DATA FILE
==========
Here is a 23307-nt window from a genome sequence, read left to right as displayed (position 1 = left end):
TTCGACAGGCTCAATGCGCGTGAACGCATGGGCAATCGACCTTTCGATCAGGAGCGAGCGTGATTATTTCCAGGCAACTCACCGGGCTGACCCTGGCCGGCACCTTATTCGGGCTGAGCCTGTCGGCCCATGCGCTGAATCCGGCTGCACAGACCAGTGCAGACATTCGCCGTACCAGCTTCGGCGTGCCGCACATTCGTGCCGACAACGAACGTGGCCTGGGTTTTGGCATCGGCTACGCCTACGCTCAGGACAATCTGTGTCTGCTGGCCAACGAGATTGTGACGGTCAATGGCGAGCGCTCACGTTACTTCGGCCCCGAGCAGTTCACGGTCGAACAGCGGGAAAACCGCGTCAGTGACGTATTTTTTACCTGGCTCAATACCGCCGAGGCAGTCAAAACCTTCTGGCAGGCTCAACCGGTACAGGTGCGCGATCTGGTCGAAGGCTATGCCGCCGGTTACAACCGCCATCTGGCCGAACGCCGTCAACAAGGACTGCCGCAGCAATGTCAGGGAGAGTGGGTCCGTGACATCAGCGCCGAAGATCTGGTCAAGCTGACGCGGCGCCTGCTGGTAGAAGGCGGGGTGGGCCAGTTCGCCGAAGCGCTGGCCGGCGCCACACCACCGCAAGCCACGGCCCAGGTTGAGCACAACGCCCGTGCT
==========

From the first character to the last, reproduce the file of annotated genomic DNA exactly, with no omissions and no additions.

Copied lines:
Here is a 23307-nt window from a genome sequence, read left to right as displayed (position 1 = left end):
TTCGACAGGCTCAATGCGCGTGAACGCATGGGCAATCGACCTTTCGATCAGGAGCGAGCGTGATTATTTCCAGGCAACTCACCGGGCTGACCCTGGCCGGCACCTTATTCGGGCTGAGCCTGTCGGCCCATGCGCTGAATCCGGCTGCACAGACCAGTGCAGACATTCGCCGTACCAGCTTCGGCGTGCCGCACATTCGTGCCGACAACGAACGTGGCCTGGGTTTTGGCATCGGCTACGCCTACGCTCAGGACAATCTGTGTCTGCTGGCCAACGAGATTGTGACGGTCAATGGCGAGCGCTCACGTTACTTCGGCCCCGAGCAGTTCACGGTCGAACAGCGGGAAAACCGCGTCAGTGACGTATTTTTTACCTGGCTCAATACCGCCGAGGCAGTCAAAACCTTCTGGCAGGCTCAACCGGTACAGGTGCGCGATCTGGTCGAAGGCTATGCCGCCGGTTACAACCGCCATCTGGCCGAACGCCGTCAACAAGGACTGCCGCAGCAATGTCAGGGAGAGTGGGTCCGTGACATCAGCGCCGAAGATCTGGTCAAGCTGACGCGGCGCCTGCTGGTAGAAGGCGGGGTGGGCCAGTTCGCCGAAGCGCTGGCCGGCGCCACACCACCGCAAGCCACGGCCCAGGTTGAGCACAACGCCCGTGCT